Arizona Bill Bans De-facto Registration - Page 2
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Thread: Arizona Bill Bans De-facto Registration

  1. #11
    Quote Originally Posted by gvaldeg1 View Post
    I'm going to make it easy on everyone and post the operative section of the Bill so that nobody even has to look in the Bill to read it. It says:

    B. A PERSON HAS NO DUTY TO RETREAT BEFORE THREATENING OR USING DEADLY
    PHYSICAL FORCE PURSUANT TO THIS SECTION IF THE PERSON IS IN A PLACE WHERE THE
    PERSON MAY LEGALLY BE AND IS NOT ENGAGED IN AN UNLAWFUL ACT.

    I think that this is very simple and concise. If you think that this shifts the burden of proof away from the prosecution; I don't think so but, you're entitled to your opinion. I have been pushing to get this signed. I also agree with "Kudos" to Gov. Jan Brewer.
    I agree with you!

    This sntence needs to be struck...AND IS NOT ENGAGED IN AN UNLAWFUL ACT. This is wide open to interpretation, what came first, the chicken, or the egg kind of statement.

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  3. #12
    wolfhunter Guest
    Quote Originally Posted by gvaldeg1 View Post
    I'm going to make it easy on everyone and post the operative section of the Bill so that nobody even has to look in the Bill to read it. It says:

    B. A PERSON HAS NO DUTY TO RETREAT BEFORE THREATENING OR USING DEADLY
    PHYSICAL FORCE PURSUANT TO THIS SECTION IF THE PERSON IS IN A PLACE WHERE THE
    PERSON MAY LEGALLY BE AND IS NOT ENGAGED IN AN UNLAWFUL ACT.

    I think that this is very simple and concise. If you think that this shifts the burden of proof away from the prosecution; I don't think so but, you're entitled to your opinion. I have been pushing to get this signed. I also agree with "Kudos" to Gov. Jan Brewer.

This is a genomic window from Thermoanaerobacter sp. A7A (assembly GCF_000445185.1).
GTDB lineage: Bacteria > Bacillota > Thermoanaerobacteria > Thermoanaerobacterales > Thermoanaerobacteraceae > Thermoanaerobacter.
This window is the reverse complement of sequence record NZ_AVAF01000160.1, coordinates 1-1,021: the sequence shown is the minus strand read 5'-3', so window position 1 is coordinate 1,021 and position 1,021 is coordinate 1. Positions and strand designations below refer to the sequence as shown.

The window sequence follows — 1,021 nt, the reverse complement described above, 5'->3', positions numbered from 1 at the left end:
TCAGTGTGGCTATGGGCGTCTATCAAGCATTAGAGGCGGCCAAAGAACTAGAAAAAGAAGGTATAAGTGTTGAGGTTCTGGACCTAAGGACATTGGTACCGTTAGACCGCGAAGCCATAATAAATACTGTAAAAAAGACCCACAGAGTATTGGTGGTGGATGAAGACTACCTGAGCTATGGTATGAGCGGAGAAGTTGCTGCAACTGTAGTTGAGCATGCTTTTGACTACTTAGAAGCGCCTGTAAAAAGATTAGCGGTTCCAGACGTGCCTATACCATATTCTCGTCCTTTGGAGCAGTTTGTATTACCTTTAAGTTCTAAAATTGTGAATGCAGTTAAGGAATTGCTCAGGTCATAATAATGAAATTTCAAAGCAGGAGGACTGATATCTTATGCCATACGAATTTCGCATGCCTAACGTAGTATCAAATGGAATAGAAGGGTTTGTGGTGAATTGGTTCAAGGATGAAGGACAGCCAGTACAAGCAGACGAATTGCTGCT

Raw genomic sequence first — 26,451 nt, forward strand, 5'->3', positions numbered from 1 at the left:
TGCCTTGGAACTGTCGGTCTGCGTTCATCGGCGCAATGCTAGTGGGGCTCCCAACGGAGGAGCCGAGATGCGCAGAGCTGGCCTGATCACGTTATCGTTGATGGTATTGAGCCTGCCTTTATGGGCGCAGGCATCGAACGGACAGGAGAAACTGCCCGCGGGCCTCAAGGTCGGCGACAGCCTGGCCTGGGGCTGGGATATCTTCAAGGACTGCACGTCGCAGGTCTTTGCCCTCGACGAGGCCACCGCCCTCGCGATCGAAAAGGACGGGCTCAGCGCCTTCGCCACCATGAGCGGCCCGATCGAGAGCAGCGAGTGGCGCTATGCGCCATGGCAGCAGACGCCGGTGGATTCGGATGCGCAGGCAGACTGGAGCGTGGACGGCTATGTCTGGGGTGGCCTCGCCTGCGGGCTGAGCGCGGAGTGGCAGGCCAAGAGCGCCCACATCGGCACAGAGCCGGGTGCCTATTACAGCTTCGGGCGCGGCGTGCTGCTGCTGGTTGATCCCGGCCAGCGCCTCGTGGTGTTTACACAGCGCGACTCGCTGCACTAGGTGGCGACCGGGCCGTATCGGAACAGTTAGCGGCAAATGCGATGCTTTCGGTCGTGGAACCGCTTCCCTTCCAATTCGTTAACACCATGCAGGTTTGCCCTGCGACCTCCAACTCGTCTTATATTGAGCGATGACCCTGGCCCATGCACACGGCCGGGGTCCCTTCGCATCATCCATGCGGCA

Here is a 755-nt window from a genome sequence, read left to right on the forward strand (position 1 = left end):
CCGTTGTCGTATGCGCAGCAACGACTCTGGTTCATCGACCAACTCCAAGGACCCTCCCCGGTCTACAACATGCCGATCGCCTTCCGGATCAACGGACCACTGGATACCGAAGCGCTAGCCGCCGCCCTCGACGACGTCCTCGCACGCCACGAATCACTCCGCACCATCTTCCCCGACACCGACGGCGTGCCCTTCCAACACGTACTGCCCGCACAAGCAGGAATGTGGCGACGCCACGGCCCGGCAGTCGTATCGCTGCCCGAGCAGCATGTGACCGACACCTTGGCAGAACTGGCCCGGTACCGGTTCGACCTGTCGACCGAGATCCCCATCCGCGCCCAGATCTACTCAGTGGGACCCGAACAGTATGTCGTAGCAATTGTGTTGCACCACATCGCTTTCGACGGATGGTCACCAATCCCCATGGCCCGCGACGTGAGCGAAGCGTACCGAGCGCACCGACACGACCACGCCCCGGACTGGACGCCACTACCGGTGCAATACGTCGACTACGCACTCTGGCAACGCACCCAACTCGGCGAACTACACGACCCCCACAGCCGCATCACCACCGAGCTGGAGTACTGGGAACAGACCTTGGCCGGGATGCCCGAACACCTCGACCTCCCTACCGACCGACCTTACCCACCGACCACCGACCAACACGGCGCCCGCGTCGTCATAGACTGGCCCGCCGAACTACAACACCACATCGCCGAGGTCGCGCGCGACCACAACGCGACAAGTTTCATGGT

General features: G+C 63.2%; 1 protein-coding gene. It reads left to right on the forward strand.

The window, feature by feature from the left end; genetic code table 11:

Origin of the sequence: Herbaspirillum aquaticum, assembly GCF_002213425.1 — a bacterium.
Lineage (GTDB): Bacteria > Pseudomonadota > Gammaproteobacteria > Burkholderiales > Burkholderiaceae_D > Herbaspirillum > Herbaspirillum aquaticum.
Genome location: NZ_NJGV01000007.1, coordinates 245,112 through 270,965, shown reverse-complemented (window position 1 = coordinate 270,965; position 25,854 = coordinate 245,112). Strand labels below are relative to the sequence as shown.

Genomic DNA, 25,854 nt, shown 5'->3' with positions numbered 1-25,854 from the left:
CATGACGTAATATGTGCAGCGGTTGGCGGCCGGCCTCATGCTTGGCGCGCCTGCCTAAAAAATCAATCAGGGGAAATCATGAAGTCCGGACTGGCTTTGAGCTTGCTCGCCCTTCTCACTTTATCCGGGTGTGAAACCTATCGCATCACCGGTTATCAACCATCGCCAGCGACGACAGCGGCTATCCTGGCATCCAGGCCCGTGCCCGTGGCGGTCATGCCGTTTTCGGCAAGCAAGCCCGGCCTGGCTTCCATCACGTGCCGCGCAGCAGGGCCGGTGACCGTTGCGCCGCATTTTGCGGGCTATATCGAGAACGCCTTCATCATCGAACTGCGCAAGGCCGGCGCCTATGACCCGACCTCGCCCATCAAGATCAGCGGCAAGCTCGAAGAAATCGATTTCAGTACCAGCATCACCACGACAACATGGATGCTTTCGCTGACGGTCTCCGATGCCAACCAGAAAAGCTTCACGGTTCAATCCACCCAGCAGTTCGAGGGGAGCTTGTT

This doesn't go beyond Florida's Castle Doctrine/Stand Your Ground law. In addition, Florida's law precludes any Civil suit against any person who defends themselves in a situation covered by CD/SYG.

  4. #13
    Quote Originally Posted by wolfhunter View Post
    This doesn't go beyond Florida's Castle Doctrine/Stand Your Ground law. In addition, Florida's law precludes any Civil suit against any person who defends themselves in a situation covered by CD/SYG.
    S.C. is the same way as Florida. You can't be sued in a civil court either.

    There are some here, it seems, that are confusing the "no retreat necessary" law and the Castle Doctrine. They are two entirely different concepts. The Castle Doctrine says that you can use deadly force in your car or home...period. It also encompasses the 'No retreat necessary" provision. However, outside of your house or car, there are some states they REQUIRE you to retreat, if at all possible. The obvious problem with this stance by the courts is that a decision on an incident is being made after the fact, in a safe haven of a courtroom, with no fear of loss of life or bodily injury, and all the time that is needed, to come up with the decision. On the street, you have only a few seconds to decide what to do, and how. It isn't a fair situation in which to put anybody. And the thought in the back of the mind of a costly court fight could make a person hesitate at the EXACT time they need to be pulling the weapon and firing.

  5. #14
    One great law after another. I LOVE this woman. If she isn't re-elected by a landslide, I'll be quite surprised.

    AZ is quickly moving to the top of my list of "sanctuary" states, should I find it necessary to get the hell out of dodge.
    The two enemies of the people are criminals and government, so let us tie the second down with the chains of the Constitution so the second will not become the legalized version of the first. - Thomas Jefferson

  6. #15
    wolfhunter Guest
    Quote Originally Posted by Scouse View Post
    I agree with you!

    This sntence needs to be struck...AND IS NOT ENGAGED IN AN UNLAWFUL ACT. This is wide open to interpretation, what came first, the chicken, or the egg kind of statement.
    This phrasing is used because a person can legally be in convenience store, but if they are robbing it, the illegal act keeps the use of a weapon in the crime. Otherwise, some lawyer would try and argue to have the "armed" part of the "armed robbery" dismissed.

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